Thank you Ashland for giving me grace as I worked there only a year.  I could have been met with snarkiness easily, but each and every one of you were pure grace in wishing me well.

Thank you God for sending me down this road of calling.  I thought I knew how this would all play out as I looked up at the blue sky after signing up to be a youth director.  You, like always, had something more creative in mind in this curriculum of awe and wonder that you have me traversing.  I have learned a lot about how calling works, and it's not an upward ascent.  My favorite things each day are almost always an unplanned surprise; this year was no different.  I could not have predicted or planned the student who wouldn't write on day one, who wrote me and wrote me and wrote me things toward the end of the year, opening up a floodgate of sometimes troubling words hidden for so long.  Thank you for the responsibility of shepherding this young one for a season.  May there be new caring adults in the next leg of the journey.  Thank you also for the ones who never wrote, no matter my tricks.  May my seeds grow into something later, for someone else to harvest.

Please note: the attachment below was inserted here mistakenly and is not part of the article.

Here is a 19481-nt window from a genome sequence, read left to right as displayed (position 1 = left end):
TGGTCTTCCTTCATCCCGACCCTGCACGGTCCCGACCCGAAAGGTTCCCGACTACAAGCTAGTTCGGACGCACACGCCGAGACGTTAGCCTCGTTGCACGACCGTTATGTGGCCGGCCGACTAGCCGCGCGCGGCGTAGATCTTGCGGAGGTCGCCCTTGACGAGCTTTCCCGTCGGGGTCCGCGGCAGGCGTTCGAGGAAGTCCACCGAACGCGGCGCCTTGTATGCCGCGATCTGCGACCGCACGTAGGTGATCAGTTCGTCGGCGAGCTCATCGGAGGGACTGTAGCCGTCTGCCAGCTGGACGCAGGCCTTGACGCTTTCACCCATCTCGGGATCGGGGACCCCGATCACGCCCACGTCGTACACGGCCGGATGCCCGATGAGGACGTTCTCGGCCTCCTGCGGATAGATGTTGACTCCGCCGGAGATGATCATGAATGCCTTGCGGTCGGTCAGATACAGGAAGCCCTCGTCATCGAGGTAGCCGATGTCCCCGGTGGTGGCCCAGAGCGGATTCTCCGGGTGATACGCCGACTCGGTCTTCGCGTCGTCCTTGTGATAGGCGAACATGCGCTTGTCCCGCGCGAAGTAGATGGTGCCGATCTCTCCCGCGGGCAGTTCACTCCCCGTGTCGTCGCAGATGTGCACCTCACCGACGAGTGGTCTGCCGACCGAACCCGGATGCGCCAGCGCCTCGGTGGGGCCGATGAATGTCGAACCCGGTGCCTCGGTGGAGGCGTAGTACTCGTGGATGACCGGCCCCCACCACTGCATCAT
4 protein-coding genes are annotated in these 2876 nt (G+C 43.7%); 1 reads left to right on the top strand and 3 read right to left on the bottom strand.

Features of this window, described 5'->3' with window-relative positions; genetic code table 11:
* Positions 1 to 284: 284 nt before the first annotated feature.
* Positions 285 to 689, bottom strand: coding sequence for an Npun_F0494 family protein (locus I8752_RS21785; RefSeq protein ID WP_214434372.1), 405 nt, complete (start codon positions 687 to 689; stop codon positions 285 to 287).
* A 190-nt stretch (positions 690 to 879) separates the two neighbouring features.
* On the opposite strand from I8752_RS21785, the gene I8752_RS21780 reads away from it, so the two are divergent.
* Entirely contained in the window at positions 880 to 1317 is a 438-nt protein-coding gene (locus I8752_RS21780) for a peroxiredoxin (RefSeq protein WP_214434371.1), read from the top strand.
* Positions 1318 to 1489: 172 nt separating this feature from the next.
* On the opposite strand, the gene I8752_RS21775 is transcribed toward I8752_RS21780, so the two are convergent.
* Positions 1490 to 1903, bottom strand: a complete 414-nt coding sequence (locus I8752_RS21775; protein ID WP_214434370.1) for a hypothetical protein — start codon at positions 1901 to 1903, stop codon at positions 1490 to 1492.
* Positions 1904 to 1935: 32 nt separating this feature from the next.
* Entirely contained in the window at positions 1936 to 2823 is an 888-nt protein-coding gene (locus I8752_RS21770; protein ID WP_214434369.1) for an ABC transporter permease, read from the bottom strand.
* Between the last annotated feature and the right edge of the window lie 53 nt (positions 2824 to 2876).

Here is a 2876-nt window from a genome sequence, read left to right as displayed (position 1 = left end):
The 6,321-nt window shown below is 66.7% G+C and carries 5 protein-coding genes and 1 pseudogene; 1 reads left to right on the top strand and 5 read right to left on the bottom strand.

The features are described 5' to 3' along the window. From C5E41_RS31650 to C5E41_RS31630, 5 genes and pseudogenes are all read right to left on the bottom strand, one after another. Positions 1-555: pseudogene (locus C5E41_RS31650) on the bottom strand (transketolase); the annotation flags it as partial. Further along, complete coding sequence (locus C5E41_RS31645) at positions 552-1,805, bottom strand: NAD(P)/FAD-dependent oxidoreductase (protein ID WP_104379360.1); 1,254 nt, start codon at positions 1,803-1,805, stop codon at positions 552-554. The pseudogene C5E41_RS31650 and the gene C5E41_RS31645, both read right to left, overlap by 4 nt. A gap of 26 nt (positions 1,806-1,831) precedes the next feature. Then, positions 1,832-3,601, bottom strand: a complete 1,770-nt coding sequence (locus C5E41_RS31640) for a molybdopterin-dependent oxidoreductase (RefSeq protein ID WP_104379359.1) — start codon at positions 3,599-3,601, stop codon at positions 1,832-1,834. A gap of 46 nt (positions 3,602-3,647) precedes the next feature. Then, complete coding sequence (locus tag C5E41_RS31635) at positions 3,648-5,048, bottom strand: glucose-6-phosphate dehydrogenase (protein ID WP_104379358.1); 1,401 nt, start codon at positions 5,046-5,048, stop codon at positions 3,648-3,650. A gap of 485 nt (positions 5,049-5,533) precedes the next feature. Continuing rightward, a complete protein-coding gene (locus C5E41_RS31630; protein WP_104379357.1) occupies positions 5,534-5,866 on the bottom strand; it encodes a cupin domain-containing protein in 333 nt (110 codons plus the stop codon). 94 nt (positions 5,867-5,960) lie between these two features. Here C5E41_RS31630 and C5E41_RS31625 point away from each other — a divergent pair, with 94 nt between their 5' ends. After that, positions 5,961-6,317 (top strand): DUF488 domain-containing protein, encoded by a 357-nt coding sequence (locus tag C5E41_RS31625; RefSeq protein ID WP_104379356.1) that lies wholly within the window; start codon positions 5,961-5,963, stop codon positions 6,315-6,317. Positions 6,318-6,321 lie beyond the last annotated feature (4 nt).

These kids.  I keep coming back to this motley crew of eighth graders who were so alive.  Some days I wanted to run out the door, but at the end of the day, they were each a litmus test that reminded me to be present and honest and fair and kind, always willing to give it to me straight when I was not being present or honest or fair or kind.  A middle schooler is a lot like a toddler, always wearing their heart on their sleeve.  These young people understand justice in a way we adults should listen to.  It is their superpower.

Thank you.  Thank you.  Thank you.  Through a really challenging year, I have been softened around the edges.  I am more easy going.  I am more willing to listen.  I am different.  I am also sterner, more willing to state my piece.  These things that are so hard, these things we wish to change, they are doing something with us, if we would just breathe into them, listen to the Goodness shining beneath, hold dear to that which we hold most dear and take the next step.  We will make it there too, and it will not be what we planned.  We will be better, if not a little more worn like my green geometric curtains.  They are folded in a pile, taking some time to rest this summer, waiting for what's next.